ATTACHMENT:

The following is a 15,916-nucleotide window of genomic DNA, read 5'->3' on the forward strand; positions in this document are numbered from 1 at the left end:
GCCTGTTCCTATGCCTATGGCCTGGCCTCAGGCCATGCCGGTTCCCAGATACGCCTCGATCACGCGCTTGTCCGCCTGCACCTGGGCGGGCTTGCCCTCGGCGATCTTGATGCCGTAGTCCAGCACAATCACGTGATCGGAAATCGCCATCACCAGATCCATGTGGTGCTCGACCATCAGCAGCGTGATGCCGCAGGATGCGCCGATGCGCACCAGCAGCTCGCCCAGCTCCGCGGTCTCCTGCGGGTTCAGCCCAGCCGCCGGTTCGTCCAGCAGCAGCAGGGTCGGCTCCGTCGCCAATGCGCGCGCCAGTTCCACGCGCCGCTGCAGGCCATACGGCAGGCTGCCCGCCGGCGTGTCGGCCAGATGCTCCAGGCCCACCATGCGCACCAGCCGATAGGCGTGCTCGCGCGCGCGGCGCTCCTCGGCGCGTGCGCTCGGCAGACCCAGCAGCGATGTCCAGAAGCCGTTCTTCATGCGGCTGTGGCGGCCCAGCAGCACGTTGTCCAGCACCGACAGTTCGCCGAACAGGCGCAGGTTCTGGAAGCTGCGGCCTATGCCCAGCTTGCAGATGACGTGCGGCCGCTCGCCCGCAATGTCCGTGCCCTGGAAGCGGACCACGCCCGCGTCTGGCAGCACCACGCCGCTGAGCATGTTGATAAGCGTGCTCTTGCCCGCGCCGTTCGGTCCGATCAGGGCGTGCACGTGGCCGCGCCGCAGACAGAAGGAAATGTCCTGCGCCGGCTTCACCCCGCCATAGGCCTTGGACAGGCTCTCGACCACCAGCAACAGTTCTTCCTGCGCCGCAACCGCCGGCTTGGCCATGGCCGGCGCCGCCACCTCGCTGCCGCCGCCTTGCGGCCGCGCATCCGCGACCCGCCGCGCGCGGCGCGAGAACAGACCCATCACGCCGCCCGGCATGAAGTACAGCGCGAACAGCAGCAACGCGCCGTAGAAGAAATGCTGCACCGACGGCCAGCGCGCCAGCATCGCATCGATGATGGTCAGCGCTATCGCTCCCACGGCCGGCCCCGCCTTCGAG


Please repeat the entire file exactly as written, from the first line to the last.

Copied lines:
The following is a 15,916-nucleotide window of genomic DNA, read 5'->3' on the forward strand; positions in this document are numbered from 1 at the left end:
GCCTGTTCCTATGCCTATGGCCTGGCCTCAGGCCATGCCGGTTCCCAGATACGCCTCGATCACGCGCTTGTCCGCCTGCACCTGGGCGGGCTTGCCCTCGGCGATCTTGATGCCGTAGTCCAGCACAATCACGTGATCGGAAATCGCCATCACCAGATCCATGTGGTGCTCGACCATCAGCAGCGTGATGCCGCAGGATGCGCCGATGCGCACCAGCAGCTCGCCCAGCTCCGCGGTCTCCTGCGGGTTCAGCCCAGCCGCCGGTTCGTCCAGCAGCAGCAGGGTCGGCTCCGTCGCCAATGCGCGCGCCAGTTCCACGCGCCGCTGCAGGCCATACGGCAGGCTGCCCGCCGGCGTGTCGGCCAGATGCTCCAGGCCCACCATGCGCACCAGCCGATAGGCGTGCTCGCGCGCGCGGCGCTCCTCGGCGCGTGCGCTCGGCAGACCCAGCAGCGATGTCCAGAAGCCGTTCTTCATGCGGCTGTGGCGGCCCAGCAGCACGTTGTCCAGCACCGACAGTTCGCCGAACAGGCGCAGGTTCTGGAAGCTGCGGCCTATGCCCAGCTTGCAGATGACGTGCGGCCGCTCGCCCGCAATGTCCGTGCCCTGGAAGCGGACCACGCCCGCGTCTGGCAGCACCACGCCGCTGAGCATGTTGATAAGCGTGCTCTTGCCCGCGCCGTTCGGTCCGATCAGGGCGTGCACGTGGCCGCGCCGCAGACAGAAGGAAATGTCCTGCGCCGGCTTCACCCCGCCATAGGCCTTGGACAGGCTCTCGACCACCAGCAACAGTTCTTCCTGCGCCGCAACCGCCGGCTTGGCCATGGCCGGCGCCGCCACCTCGCTGCCGCCGCCTTGCGGCCGCGCATCCGCGACCCGCCGCGCGCGGCGCGAGAACAGACCCATCACGCCGCCCGGCATGAAGTACAGCGCGAACAGCAGCAACGCGCCGTAGAAGAAATGCTGCACCGACGGCCAGCGCGCCAGCATCGCATCGATGATGGTCAGCGCTATCGCTCCCACGGCCGGCCCCGCCTTCGAG